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From the above table, it is evident that the adherence behaviour of a high majority of the respondents was influenced by their cultural health beliefs. There are a total of 88 (73.3%) of such respondents. On the other hand are those respondents, 24(20%) who believe that their adherence to medical advice The management of the health centre blames this low patronage of men on cultural beliefs which make it a taboo for most men in the community to see a 1-7 day old baby. They explain that in order to avoid such occurrence, which is very likely in the health centres’ primary midwifery service, the men keep their distance from the health centre. Other opinions blame it on lack of awareness among the male population that the health centre offers healthcare services outside of the more common antenatal, midwifery and child immunization functions. was not affected by their cultural health beliefs. Another group of respondents, numbering 8(6.7%) failed to venture an opinion, either way.

c. RQ. 3: Do the cultural health beliefs of patients at the Ogume health care centre influence their health seeking behaviour? (Table 4).

Table 4: Respondents Perception of How Their Cultural Health Beliefs Influence Their Health Seeking Behaviour.

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The above given responses show that virtually all the respondents, 114 amounting to 95%, believe that their cultural health beliefs influenced their health seeking behaviour. On the other hand, a few of them, 4(3.3%), are of the opinion that their health seeking behaviour is not influenced by their cultural health beliefs. In between these positions are 2(1.7%) respondent who chose to sit on the fence on the question as to whether or not their cultural health beliefs influence their health seeking behaviour or not. The above table shows that 78(65%) of the respondents consented to the fact that the family members influenced them on the choice of traditional medicine for treatment, while 40(33.3%) answered in the negative. Only 2(1.7%) respondents could neither say yes nor not (Table 5).

Table 5: Respondents Perception on Family Members Influence in Taking Traditional Medicine.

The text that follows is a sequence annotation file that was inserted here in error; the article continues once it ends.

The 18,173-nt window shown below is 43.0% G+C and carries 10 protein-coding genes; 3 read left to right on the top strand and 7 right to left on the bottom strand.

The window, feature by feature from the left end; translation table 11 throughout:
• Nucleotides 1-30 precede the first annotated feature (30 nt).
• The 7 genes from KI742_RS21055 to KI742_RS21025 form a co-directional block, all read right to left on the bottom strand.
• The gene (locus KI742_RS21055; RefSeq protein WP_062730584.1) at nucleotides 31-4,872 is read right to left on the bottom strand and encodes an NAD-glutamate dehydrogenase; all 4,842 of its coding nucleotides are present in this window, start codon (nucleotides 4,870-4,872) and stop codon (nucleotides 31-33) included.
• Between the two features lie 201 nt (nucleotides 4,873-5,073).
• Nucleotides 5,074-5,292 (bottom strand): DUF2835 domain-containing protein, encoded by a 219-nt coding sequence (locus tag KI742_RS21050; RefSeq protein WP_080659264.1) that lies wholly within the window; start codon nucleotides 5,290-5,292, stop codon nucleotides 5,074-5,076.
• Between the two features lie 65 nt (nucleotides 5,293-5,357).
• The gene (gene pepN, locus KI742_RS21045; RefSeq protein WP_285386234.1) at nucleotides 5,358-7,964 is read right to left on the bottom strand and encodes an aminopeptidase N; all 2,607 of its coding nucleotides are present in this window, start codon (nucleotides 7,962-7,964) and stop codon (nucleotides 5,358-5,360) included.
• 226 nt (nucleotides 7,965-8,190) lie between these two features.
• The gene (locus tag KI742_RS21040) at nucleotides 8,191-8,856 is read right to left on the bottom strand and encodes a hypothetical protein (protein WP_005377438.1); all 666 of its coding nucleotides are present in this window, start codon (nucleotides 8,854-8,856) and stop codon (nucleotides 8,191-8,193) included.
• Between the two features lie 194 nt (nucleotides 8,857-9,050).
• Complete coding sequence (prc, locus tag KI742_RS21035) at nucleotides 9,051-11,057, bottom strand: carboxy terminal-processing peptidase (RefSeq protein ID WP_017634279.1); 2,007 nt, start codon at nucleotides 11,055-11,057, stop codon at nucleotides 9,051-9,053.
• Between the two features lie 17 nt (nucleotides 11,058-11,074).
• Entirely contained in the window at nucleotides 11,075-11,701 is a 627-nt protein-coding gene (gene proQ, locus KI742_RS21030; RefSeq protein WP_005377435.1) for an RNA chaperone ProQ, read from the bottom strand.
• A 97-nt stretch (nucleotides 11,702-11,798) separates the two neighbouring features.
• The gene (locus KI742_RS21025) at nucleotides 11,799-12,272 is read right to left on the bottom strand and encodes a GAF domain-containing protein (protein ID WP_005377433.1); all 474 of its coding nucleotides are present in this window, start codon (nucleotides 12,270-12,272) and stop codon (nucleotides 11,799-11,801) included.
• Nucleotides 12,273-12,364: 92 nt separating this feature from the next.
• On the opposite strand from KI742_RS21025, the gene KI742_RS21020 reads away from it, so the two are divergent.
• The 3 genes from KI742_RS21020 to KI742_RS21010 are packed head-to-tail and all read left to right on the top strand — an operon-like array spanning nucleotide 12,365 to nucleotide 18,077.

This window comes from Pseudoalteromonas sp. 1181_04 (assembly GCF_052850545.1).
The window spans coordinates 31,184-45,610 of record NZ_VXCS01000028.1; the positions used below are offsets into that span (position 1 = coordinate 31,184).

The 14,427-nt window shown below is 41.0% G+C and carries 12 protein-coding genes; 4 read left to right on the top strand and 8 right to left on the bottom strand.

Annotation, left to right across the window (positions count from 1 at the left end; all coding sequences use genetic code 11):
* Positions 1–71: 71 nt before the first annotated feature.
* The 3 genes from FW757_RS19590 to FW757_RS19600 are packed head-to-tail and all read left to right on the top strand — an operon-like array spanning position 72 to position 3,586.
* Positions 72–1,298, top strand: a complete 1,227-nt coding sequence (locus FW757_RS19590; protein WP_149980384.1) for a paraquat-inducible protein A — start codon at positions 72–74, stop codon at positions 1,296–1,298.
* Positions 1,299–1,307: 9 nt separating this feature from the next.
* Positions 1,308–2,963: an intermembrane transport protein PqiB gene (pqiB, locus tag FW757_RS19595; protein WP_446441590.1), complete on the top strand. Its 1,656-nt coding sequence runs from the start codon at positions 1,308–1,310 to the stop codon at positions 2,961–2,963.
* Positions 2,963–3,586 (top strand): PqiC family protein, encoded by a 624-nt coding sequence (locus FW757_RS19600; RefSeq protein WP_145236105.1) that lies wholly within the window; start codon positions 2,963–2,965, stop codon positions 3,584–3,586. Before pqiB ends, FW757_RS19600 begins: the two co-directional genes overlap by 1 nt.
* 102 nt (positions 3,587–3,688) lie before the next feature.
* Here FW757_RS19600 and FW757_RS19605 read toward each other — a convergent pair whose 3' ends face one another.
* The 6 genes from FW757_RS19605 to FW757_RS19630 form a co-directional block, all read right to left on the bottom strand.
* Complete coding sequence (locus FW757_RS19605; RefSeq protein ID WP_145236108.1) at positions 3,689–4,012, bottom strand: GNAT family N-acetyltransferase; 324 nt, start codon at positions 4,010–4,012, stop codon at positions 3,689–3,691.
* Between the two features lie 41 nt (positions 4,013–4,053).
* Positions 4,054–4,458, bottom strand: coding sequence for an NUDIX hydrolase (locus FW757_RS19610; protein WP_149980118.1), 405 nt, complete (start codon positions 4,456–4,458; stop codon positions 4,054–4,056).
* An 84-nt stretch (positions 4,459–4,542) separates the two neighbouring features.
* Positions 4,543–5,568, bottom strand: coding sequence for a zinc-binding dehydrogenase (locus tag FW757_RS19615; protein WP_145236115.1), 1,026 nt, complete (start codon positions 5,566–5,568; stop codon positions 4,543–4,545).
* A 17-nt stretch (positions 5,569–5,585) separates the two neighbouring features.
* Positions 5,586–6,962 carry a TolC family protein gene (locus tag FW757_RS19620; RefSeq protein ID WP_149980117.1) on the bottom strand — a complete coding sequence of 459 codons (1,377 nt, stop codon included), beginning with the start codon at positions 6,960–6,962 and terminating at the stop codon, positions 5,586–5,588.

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Data From Indepth Interview

The researcher subjected 14 of the purposively selected respondents, two each from the seven quarters that comprise the Ogume Community, to in-depth interview. Four basic questions along the lines of the study research questions guided the interview sessions. The responses are analysed as follows:

Influence of Cultural Health Beliefs on the Communication between the Health Care Providers and Patients

On this count, majority of the interviewees expressed the opinion that their cultural health beliefs greatly impeded their communication with their health care providers. They explained that their mind-set, arising from prior cultural health beliefs in traditional medicine, affected their trust and confidence in the competence of orthodox health care providers in the treatment of certain ailments. In the words of one of such respondents, Chief Lucky Ogwu, “there is a limit to what oyibo doctors can treat”. He listed some of these as bone fractures, diabolic poisoning and convulsion in children. According to him, in situations where orthodox medicine resorts to amputation for orthopaedic care, traditional medicine successfully sets the fractured area straight with the use of herbal applications. Another of the respondents who shares this opinion, Mrs. Cecilia Opone, was emphatic that no matter what the health care providers say, she will continue to take herbal medicine for her antenatal care. According to her, herbal medicine helps reduce the size of the placenta, which she calls “our mother” and thereby, potentially reducing the risk of complicated labour. However, on the reverse side, a few of the respondents said their cultural health beliefs do not influence their communication with health care providers. One of such respondents, Mrs. Abigail Oji, said that she had relied on traditional medicine during her first pregnancy and lost the baby in infancy. Ever since, she has resorted to orthodox medicine with better results. Hence, she now follows medical instructions to the letter.

Influence of Cultural Health Beliefs on Patients’ Adherence to Health Care Providers Prescriptions

Majority of the respondents admitted that their cultural health beliefs negatively influenced their willingness to adhere to health care providers prescriptions. In her reaction, Mrs. Paulina Nzeukwu complained that after several visits to the health center, she resorted to herbal medicine to solve the problem of the mysterious pain in her stomach which several X-rays could not detect. Hence, she discontinued her orthodox medication. In his account, Chief Lucky Ogwu insisted that you cannot mix them (English and Native medicine) because even English medicine are made from herbs too. According to him, “mixing them could cause overdose”. Hence, anytime he takes traditional medicine, he stops his orthodox medication regardless of health care providers instructions. On the flipside, a few of the interviewees maintained that they strictly adhere to health care providers instructions.